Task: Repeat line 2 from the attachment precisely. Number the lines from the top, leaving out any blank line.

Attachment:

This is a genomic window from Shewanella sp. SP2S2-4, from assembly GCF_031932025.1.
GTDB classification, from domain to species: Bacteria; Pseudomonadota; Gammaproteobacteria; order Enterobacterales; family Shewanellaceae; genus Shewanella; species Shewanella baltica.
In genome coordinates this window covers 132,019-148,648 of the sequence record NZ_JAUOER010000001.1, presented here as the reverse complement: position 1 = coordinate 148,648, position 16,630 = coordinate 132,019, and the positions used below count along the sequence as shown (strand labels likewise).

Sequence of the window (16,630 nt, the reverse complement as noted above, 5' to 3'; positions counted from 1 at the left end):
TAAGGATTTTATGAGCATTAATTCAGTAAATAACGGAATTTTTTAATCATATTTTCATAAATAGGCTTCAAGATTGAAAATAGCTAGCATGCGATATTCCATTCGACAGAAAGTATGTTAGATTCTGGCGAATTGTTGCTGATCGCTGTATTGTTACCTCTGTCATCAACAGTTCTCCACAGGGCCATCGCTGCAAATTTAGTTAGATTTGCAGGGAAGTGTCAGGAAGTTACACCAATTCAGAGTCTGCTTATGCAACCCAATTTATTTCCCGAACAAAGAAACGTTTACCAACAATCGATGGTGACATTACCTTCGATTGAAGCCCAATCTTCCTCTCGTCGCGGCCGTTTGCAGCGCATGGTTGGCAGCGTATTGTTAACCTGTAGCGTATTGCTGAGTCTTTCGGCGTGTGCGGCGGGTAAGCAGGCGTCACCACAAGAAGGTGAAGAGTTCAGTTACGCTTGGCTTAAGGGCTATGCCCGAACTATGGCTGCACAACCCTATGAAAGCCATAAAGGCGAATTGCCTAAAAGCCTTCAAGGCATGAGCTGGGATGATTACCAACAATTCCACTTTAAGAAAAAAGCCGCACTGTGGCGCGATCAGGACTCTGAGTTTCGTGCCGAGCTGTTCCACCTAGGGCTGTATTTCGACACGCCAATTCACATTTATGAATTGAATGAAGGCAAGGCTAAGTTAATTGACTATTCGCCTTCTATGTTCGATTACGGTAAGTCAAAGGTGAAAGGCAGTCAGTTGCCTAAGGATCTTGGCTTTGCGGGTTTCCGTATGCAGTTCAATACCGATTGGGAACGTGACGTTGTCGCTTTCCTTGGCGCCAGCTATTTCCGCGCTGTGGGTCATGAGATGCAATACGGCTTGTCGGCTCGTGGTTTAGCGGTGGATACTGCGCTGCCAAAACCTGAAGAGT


GTDB classification, from domain to species: Bacteria; Pseudomonadota; Gammaproteobacteria; order Enterobacterales; family Shewanellaceae; genus Shewanella; species Shewanella baltica.